April 30, 2015
FORT LAUDERDALE, Fla. — one man ran naked through a Florida neighborhood, tried to have sex with a tree and told police he was the mythical god Thor. Another ran nude down a busy city street in broad daylight, convinced a pack of German shepherds was pursuing him.
Two others tried separately to break into the Fort Lauderdale Police Department. They said they thought people were chasing them; one wound up impaled on a fence.
The common element to these and other bizarre incidents in Florida in the last few months is Flakka, an increasingly popular synthetic designer drug. Also known as gravel and readily available for $5 or less a vial, it’s a growing problem for police after bursting on the scene in 2013.
It is the latest in a series of synthetic drugs that include Ecstasy and bath salts, but officials say Flakka is even easier to obtain in small quantities through the mail. Flakka’s active ingredient is a chemical compound called alpha-PVP, which is on the U.S. Drug Enforcement Administration’s list of the controlled substances most likely to be abused. It is usually made overseas in countries such as China and Pakistan.
Flakka, a derivative of the Spanish word for a thin, pretty woman, is usually sold in a crystal form and is often smoked using electronic cigarettes, which are popular with young people and give off no odor. It can also be snorted, injected or swallowed.
“I’ve had one addict describe it as $5 insanity,” said Don Maines, a drug treatment counselor with the Broward Sheriff’s Office in Fort Lauderdale. “They still want to try it because it’s so cheap. It gives them heightened awareness. They feel stronger and more sensitive to touch. But then the paranoia sets in.”
Judging from the evidence being seized by police around Florida, Flakka use is up sharply. Submissions for testing to the Florida Department of Law Enforcement’s crime labs have grown from 38 in 2013 to 228 in 2014. At the Broward Sheriff’s Office laboratory, Flakka submissions grew from fewer than 200 in 2014 to 275 already, in just the first three months of this year, according to spokeswoman Keyla Concepcion.
“It’s definitely something we are watching. It’s an emerging drug,” said Chad Brown, an FDLE supervisory special agent.
According to the National Institute on Drug Abuse, Florida appears to be the nation’s hot spot for reports of Flakka, also known as gravel. News reports have also cited Flakka or gravel appearing in Ohio, Texas and Tennessee.
In one recent case, 22-year-old Jaime Nicole Lewis was charged in a DEA complaint with conspiracy to distribute Flakka after DEA agents based in London intercepted U.S.-bound packages of the drug that were made in Hong Kong. An undercover DEA agent posing as a delivery company employee then brought the packages to Lewis’ home in Palm Beach County, according to a court affidavit.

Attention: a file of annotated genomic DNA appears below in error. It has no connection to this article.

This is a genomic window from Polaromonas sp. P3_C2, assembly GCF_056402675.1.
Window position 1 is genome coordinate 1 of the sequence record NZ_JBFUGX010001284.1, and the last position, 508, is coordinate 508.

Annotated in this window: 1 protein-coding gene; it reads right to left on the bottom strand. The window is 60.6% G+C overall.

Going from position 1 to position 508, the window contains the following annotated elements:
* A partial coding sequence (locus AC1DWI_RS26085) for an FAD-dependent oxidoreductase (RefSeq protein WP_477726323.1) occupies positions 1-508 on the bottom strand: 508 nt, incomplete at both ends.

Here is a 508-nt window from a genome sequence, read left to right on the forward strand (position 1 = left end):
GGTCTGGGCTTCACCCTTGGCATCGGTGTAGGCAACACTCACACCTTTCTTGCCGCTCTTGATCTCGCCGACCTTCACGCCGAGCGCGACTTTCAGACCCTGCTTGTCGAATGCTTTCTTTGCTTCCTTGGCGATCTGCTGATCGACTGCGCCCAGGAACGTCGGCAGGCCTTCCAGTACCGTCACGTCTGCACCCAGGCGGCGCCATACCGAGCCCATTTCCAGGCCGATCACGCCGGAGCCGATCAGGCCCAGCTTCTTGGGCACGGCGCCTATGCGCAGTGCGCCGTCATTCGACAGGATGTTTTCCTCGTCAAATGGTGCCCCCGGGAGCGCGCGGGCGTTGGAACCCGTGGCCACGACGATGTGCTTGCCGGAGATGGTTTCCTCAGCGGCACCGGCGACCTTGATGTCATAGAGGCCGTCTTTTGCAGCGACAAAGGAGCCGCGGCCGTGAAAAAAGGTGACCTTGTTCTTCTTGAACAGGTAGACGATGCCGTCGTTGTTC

“Synthetic drugs are illegal and present a grave danger to our community, particularly our children,” said Miami U.S. Attorney Wilfredo Ferrer.
Lewis is being held without bail and is due to enter a plea next week. Her attorney, Paul Lazarus, said prosecutors will have to prove she knew the packages contained illegal drugs. A man believed to be the Flakka ringleader in this case also is charged, but has not been arrested.
New cases keep coming: On Thursday, police in Boynton Beach arrested 20-year-old Qushanna Doby on child neglect charges after officers found her 1-year-old daughter, crying and shivering in a soiled diaper, outside an office building along a busy road. Doby told officers she had had smoked flakka, and suffered hallucinations from the drug in the past. It wasn’t clear if she had an attorney.
James West, a 50-year-old homeless man, was caught on surveillance video in February trying to kick in the heavy glass front door of the Fort Lauderdale Police Department, finally cracking it with large rocks. Bleeding above one eye, West told officers that he was desperate for help from police because “he was being chased by 20-25 individuals and he didn’t know why.” He later told police he had smoked Flakka.
In March, Shanard Neely got impaled through the buttocks on the department’s 10-foot-high security fence while trying to climb over, convinced he was being pursued and that “he needed to go to jail or they would kill him,” police said. Neely, 37, also told officers he had smoked Flakka. It took hours for rescuers to cut him down.
And in Palm Beach County, a SWAT team had to talk Leroy Strothers, 33, off a rooftop in January. He had fired a shot from up there, claiming he was being followed by a Haitian gang that had threatened his family. Strothers, who was charged with being a convicted felon in possession of a firearm, told officers he had smoked flakka and could not remember how he got on the roof.
“I’m feeling delusional and hallucinating,” Strothers said, according to a sheriff’s report.
The FDLE’s Brown said his agency is training police to better recognize Flakka and the symptoms it can cause.
One challenge is that Flakka manufacturers make subtle changes to its chemical makeup, foiling efforts to test for the drug, and it is frequently mixed with other substances, such as crack cocaine or heroin, with unknown effects, said Maines, of the Broward Sheriff’s Office.
With prolonged use over as little as three days, behavioral changes can be severe.
“It actually starts to rewire the brain chemistry. They have no control over their thoughts. They can’t control their actions,” Maines said. “It seems to be universal that they think someone is chasing them. It’s just a dangerous, dangerous drug.”